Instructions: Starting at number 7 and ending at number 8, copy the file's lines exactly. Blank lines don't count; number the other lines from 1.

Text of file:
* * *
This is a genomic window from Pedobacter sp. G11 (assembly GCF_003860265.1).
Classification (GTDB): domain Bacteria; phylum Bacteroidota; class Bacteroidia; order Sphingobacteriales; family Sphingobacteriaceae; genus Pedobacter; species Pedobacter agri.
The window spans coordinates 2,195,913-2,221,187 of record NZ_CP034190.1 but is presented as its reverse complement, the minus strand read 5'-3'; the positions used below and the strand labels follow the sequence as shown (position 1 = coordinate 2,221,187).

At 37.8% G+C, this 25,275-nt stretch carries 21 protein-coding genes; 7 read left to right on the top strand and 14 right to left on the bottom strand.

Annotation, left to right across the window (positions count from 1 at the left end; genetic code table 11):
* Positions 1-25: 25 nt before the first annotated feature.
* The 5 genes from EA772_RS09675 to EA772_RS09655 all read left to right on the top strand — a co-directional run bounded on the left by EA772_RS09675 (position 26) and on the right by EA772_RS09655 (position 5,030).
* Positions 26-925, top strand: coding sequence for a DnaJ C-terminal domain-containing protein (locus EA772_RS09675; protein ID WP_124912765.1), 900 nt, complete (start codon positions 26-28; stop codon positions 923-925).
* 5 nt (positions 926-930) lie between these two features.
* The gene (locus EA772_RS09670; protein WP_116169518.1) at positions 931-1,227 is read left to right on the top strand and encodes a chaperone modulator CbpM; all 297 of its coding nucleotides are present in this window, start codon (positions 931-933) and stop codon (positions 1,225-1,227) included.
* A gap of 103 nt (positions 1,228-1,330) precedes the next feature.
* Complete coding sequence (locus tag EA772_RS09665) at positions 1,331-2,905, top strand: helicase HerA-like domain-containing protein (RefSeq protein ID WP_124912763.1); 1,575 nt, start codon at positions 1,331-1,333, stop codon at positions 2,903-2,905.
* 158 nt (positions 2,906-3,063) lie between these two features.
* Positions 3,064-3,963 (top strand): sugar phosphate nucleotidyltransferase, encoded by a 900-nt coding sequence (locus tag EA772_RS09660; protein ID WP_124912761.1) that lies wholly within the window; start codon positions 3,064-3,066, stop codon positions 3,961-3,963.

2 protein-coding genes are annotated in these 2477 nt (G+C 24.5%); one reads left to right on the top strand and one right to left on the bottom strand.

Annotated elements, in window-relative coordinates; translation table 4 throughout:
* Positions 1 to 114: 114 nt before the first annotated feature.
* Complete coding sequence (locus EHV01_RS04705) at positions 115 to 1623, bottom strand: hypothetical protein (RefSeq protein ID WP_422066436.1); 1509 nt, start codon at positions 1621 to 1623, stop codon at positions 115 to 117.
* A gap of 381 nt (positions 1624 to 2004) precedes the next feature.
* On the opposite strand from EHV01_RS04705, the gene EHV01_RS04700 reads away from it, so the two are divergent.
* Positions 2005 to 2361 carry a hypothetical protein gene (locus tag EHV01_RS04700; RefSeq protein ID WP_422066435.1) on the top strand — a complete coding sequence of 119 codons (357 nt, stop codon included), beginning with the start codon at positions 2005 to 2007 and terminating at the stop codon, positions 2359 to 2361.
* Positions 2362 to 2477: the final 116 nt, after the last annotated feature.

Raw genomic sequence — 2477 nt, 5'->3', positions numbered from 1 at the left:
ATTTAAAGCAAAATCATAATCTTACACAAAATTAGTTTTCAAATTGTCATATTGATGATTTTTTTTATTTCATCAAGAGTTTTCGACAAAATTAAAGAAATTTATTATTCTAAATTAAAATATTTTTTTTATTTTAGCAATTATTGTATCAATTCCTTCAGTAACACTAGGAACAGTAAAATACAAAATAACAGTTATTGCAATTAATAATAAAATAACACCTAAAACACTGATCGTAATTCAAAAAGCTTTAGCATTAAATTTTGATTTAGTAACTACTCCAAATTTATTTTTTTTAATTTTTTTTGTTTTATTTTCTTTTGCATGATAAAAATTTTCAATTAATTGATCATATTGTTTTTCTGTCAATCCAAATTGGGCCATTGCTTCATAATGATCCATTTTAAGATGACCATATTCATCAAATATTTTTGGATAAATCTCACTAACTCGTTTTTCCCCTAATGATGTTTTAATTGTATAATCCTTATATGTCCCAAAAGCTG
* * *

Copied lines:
* The 5 genes from EA772_RS09675 to EA772_RS09655 all read left to right on the top strand — a co-directional run bounded on the left by EA772_RS09675 (position 26) and on the right by EA772_RS09655 (position 5,030).
* Positions 26-925, top strand: coding sequence for a DnaJ C-terminal domain-containing protein (locus EA772_RS09675; protein ID WP_124912765.1), 900 nt, complete (start codon positions 26-28; stop codon positions 923-925).